attachments to convert electric drills into orbital sanders

Back in 2003-04-27 Roger Mills wrote:

you can

sanders
Can anyone give me any pointers? (orbital sander attachment)
My father had one "when I were a lad", I think it was B+D. I seem to remember he took off the drill chuck and fitted an eccentric weight...
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Yes I've got exactly one of those; but I haven't used it for ages. These days self-powered orbital sanders are so cheap (can be got for under 10 GBP) it's simply not worth the hassle of changing attachments. Also, my B&D had a maximum speed of 2400 rpm; contrast that with even a cheap sander running at 10,000 rpm and the benefits are obvious.
I remember my Mum (no, not Dad!) buying our family's first electric drill (about 1970 in the pre-mass-market-DIY era) - a bog-standard B&D job which cost 30 GBP, a very substantial amount of money then. There were loads of attachments available, because it was simply prohibitive to own more than one of these machines.
Think I've still got B&D circular saw, jigsaw, horizontal and vertical drill-stand attachments as well somewhere!
David
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GBP)
had
running
Cue:
"Have you seen the new attachment on my drill? I must have the cat put down because he's ill"
for those that remember the Bonzos ;-)
-- John Stumbles -+-+-+-+-+-+-+-+-+-+-+-+-+-+-+-+-+-+-+-+-+-+-+-+-+-+-+-+-+-+-+-+-+-+-+-+-+-+ -+ Load dropped, paperwork completed: job done.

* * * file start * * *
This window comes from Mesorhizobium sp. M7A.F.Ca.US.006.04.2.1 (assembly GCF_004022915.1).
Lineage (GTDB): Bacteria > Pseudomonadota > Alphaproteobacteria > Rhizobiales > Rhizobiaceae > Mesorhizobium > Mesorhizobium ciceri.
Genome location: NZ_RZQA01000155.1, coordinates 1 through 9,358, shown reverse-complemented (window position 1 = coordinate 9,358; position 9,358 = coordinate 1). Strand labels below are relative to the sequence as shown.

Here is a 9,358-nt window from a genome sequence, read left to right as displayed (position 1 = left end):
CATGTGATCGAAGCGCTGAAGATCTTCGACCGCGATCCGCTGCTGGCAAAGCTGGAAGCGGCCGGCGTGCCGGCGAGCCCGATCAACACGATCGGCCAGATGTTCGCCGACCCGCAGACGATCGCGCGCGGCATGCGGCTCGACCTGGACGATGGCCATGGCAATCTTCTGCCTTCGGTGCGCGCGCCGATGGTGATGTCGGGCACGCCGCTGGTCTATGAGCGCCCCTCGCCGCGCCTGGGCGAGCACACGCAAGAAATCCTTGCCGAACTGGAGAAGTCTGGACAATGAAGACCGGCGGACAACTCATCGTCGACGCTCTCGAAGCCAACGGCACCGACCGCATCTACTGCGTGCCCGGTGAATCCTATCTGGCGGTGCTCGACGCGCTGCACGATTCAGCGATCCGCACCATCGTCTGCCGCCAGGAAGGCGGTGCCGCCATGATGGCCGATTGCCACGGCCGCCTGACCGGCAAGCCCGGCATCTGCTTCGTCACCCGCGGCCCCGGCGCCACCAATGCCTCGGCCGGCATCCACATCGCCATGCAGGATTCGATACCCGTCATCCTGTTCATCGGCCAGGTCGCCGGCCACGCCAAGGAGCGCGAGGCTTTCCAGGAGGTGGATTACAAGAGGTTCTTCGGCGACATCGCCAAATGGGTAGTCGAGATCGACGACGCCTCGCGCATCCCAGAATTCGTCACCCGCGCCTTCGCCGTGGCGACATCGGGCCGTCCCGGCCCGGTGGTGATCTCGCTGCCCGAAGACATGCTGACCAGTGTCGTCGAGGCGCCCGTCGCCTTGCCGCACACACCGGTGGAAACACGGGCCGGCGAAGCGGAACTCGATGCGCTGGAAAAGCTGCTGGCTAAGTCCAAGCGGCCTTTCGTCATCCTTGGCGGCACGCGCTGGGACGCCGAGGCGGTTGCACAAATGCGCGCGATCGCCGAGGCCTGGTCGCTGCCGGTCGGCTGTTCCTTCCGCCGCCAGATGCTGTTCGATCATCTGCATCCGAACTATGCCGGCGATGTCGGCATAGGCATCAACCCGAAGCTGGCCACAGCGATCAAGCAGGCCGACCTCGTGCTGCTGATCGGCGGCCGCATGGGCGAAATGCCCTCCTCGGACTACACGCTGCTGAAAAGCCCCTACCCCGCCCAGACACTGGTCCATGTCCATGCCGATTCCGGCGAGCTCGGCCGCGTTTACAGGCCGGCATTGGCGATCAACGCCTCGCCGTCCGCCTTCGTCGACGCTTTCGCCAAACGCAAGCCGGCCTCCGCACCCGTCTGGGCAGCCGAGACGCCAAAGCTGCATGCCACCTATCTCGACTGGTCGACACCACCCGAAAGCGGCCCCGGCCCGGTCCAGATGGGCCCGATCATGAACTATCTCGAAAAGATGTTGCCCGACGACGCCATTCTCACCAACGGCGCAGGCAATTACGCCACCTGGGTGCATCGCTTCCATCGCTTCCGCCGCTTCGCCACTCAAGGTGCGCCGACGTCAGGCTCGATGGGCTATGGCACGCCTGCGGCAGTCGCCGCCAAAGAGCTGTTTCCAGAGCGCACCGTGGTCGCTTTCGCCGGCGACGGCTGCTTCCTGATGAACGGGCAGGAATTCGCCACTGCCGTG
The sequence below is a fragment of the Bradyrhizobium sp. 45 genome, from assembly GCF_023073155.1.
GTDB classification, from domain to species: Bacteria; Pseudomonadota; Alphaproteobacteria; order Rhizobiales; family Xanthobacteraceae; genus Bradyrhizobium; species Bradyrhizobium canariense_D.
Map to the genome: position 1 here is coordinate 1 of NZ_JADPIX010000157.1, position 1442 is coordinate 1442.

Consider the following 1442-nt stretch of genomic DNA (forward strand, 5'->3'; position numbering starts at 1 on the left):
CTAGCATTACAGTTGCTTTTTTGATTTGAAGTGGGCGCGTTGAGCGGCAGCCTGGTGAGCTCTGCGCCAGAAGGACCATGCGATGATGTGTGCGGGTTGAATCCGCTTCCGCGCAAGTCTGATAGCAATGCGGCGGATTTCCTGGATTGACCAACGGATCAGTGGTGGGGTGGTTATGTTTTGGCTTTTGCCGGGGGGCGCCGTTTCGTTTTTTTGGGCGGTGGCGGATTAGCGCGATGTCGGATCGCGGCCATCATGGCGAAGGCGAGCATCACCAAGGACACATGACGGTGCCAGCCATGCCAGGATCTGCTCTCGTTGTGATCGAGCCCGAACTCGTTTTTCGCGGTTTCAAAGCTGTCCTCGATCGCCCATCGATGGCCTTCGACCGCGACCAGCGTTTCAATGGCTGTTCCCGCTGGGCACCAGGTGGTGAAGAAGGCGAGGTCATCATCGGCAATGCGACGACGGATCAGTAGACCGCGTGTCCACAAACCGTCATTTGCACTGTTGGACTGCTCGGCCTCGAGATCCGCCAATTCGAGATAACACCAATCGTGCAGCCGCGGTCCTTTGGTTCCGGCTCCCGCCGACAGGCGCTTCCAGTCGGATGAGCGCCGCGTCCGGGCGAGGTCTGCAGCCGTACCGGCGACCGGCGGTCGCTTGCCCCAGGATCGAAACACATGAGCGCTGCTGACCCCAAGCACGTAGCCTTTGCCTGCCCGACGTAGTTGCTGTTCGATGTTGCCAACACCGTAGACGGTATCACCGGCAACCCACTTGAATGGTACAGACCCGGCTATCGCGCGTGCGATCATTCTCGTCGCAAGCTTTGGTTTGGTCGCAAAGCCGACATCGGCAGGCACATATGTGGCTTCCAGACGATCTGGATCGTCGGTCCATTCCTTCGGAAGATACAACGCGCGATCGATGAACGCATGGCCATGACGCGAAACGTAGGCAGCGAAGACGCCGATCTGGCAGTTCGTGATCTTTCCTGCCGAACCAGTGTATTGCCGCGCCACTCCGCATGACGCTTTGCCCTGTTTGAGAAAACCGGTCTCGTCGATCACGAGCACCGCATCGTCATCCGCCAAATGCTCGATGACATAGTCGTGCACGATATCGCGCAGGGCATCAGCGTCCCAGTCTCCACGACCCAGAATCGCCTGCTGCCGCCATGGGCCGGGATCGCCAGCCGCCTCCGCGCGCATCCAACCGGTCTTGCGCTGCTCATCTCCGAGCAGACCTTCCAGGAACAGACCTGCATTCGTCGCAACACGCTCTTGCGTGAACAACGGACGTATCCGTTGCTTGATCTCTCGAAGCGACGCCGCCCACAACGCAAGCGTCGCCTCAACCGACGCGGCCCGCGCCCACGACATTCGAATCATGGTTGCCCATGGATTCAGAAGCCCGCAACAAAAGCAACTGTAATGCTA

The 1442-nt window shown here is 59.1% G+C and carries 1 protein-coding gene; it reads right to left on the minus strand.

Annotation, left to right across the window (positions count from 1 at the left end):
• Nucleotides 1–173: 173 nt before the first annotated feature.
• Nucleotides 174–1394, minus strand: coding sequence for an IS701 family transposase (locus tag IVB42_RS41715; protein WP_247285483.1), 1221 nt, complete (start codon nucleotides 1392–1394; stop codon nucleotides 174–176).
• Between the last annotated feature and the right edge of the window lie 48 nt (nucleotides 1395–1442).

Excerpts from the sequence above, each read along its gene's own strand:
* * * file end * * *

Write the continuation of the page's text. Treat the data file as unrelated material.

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David wrote:

IISTR that my mum also bought a B&D kit which came in a large plastic case the size of a small suitcase. It had a two speed (gearbox) hammer drill and various attachments bundled with it. Sander (orbital and rotary), jigsaw, and circular saw I think. The sander used to vibrate all the feeling out of your hands after 10 mins use! The circular saw seemed OK at the time (although would probably feel really nasty in comparison to a real one today!). The jigsaw was the wierdest thing - it ended up very long and ungainly and quite odd to use. I think the drill is still going strong some 20 years later - but the rest of the bits have been forgotton!
--
Cheers,

John.

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On Wed, 17 Sep 2003 00:59:02 +0100, John Rumm

My Dad had one of those. Sort of turquoise-blue colour as I recall.
Actually quite servicable as a DIY toolkit. The thing I remember is that that old B&Q drills were metal cased. I remember making a horizontal bench jig for that drill in metalwork at school.
PoP
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PoP wrote:

That would be the jobbie! - metal gearbox at the front with the then "standard" attachment lugs (before the standardised collar idea came about) - turquoise-blue nylon case at the back end.

As you say - at the time it all seemed rather good. I used to think it's circular saw attachment was quite good - right up until the time I bought a decent 7" dedicated circular saw!
--
Cheers,

John.

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One problem was the non tipped blades went blunt very quickly and were expensive. Had smoke pouring out of my drill on a few ocassions trying to finish a job with a blunt one.
--
*Errors have been made. Others will be blamed.

Dave Plowman snipped-for-privacy@argonet.co.uk London SW 12
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